Once we get the Event firing at the right time during the call and updating the ticket, the custom field variable will be measured and entered into the custom ticket field in real time. Note that any information you enter in the 'Fields' tab is independent of other updates to the ticket. So no matter what other updates you configure in the 'Comment', 'Ownership' or 'Tags' tabs, the custom data will still appear.

At this point it is a good idea to check that your custom field data is working. First you will need to ensure that your call flow is opening a ticket for inbound calls with a 'Create ticket' event, and that this is writing some kind of tag which indicates that it is an inbound call (in our case we have used "call_inbound"). This tag will be important later.

Test your new event with a call and roughly count the number of seconds before you are bridged with an agent's device. Hang up and locate the ticket created in Zendesk. The left hand pane should display the custom data taken from that call:


3. In Gooddata

Now that you have your event and custom data field set up correctly, it is unlikely that you will have any significant data yet with which to measure the average speed of answer. Luckily we do, so let's set up our report in Gooddata. If you do not know where to find it, it's here:

First, we will need to aggregate our 'pre_taken_time' into a metric which we can use. Gooddata have us covered here, making it very easy to create multiple metrics from your custom field data. To do this, once you are in the Gooddata portal navigate to 'Manage' on the top menu and then 'Facts' on the left hand side. 

Then find and click on 'pre_taken_time' from the list. This brings up some options which make various aggregations possible. In our case it only makes sense to find an average metric for this figure, so click on the 'Create' button next to the 'AVG' option. 

The metric should be created and appear immediately. But we are not done with it yet. We need to apply more conditions to make the metric accurate. What if you wanted to measure the average speed of answer for more than one call flow, or in a different queue? To differentiate these cases in Zendesk you would assign certain tags to tickets created in these different cases. Therefore it is a good idea to differentiate in Gooddata.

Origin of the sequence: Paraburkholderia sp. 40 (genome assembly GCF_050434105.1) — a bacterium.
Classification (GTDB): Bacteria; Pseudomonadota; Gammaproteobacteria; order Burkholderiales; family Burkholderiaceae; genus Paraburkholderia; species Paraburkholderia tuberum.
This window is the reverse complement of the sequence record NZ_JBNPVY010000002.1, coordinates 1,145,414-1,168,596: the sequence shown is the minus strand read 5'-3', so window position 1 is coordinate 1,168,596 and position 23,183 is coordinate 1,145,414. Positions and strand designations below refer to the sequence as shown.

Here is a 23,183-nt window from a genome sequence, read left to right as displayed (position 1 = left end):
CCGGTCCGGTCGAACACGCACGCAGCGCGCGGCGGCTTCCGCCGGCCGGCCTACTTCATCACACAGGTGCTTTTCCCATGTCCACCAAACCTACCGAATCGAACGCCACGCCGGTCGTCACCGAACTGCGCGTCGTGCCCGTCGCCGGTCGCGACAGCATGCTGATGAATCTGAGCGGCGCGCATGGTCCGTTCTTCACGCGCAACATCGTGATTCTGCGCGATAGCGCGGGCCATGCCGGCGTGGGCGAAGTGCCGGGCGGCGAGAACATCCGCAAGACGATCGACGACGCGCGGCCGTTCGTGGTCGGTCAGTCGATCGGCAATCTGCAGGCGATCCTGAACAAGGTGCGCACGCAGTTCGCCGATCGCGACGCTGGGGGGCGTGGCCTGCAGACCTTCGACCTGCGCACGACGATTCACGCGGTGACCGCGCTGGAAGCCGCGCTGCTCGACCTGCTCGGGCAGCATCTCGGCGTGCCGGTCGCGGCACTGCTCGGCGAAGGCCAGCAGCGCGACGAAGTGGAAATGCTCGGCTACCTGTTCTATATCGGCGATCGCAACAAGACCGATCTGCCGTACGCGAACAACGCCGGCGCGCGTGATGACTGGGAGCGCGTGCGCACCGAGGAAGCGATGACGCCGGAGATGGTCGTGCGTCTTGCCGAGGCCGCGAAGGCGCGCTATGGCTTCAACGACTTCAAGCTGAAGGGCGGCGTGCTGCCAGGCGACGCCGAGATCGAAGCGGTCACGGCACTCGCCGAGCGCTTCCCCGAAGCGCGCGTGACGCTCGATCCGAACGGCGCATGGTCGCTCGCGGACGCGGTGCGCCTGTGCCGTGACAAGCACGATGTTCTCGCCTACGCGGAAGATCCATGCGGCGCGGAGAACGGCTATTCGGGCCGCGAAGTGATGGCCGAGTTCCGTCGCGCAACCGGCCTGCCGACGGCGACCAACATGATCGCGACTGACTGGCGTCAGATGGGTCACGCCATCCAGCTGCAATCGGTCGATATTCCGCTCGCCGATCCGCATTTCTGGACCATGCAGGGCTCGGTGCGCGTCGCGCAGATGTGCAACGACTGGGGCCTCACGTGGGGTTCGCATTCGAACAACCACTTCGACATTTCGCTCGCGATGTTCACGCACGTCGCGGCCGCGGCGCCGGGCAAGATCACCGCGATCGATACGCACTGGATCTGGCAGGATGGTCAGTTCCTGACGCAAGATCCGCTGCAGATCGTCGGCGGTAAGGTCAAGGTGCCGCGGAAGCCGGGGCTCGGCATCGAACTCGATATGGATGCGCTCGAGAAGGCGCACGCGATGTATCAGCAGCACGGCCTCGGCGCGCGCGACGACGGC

For now we just want to ensure that it is measured for all inbound calls, so we will use the tag from earlier ("call_inbound") in the condition.

In the same window as where you created the metric, click on its new name ("pre_taken_time [AVG]"), and in the resulting pane click 'Edit'. This will open up a pop-up 'Metric Editor' box with a simple formula already displayed. Add the following elements to the formula, all separated by a space: 

  1. "WHERE" (typed)
  2. 'Attributes' > 'Ticket Tags' > 'Ticket Tag'
  3. "=" (typed) 
  4. 'Attribute Values' > 'Ticket Tags' > 'Ticket Tag' > "call_inbound"

This should be the outcome:

Give your metric a suitable name and hit 'Save'.

This metric is now available for you to use and any reports you create using it will be continually updated with the data from your 'pre_taken_time' field. 

Now we can also use Attributes in the 'How' tab and Filters to specify the timescale and drill down to create a custom report. Here is a report on the average speed of answer comparing only Mondays, Thursdays and Fridays in July 2016: